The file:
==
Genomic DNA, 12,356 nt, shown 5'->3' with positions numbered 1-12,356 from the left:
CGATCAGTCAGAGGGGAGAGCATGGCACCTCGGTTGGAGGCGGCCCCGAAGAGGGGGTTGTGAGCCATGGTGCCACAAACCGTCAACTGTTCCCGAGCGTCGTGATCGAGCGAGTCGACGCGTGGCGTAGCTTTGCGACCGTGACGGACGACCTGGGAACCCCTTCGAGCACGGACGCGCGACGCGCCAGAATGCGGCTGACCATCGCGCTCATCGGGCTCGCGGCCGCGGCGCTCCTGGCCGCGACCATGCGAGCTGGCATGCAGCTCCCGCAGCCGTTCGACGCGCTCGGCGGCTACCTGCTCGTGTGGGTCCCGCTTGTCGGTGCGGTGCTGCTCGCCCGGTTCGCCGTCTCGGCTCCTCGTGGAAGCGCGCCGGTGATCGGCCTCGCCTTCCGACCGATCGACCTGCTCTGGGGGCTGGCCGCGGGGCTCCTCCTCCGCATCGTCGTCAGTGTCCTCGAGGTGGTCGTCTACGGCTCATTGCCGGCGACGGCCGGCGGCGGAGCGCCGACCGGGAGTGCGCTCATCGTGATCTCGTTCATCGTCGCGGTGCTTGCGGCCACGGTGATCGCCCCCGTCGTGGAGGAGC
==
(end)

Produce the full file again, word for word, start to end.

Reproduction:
Genomic DNA, 12,356 nt, shown 5'->3' with positions numbered 1-12,356 from the left:
CGATCAGTCAGAGGGGAGAGCATGGCACCTCGGTTGGAGGCGGCCCCGAAGAGGGGGTTGTGAGCCATGGTGCCACAAACCGTCAACTGTTCCCGAGCGTCGTGATCGAGCGAGTCGACGCGTGGCGTAGCTTTGCGACCGTGACGGACGACCTGGGAACCCCTTCGAGCACGGACGCGCGACGCGCCAGAATGCGGCTGACCATCGCGCTCATCGGGCTCGCGGCCGCGGCGCTCCTGGCCGCGACCATGCGAGCTGGCATGCAGCTCCCGCAGCCGTTCGACGCGCTCGGCGGCTACCTGCTCGTGTGGGTCCCGCTTGTCGGTGCGGTGCTGCTCGCCCGGTTCGCCGTCTCGGCTCCTCGTGGAAGCGCGCCGGTGATCGGCCTCGCCTTCCGACCGATCGACCTGCTCTGGGGGCTGGCCGCGGGGCTCCTCCTCCGCATCGTCGTCAGTGTCCTCGAGGTGGTCGTCTACGGCTCATTGCCGGCGACGGCCGGCGGCGGAGCGCCGACCGGGAGTGCGCTCATCGTGATCTCGTTCATCGTCGCGGTGCTTGCGGCCACGGTGATCGCCCCCGTCGTGGAGGAGC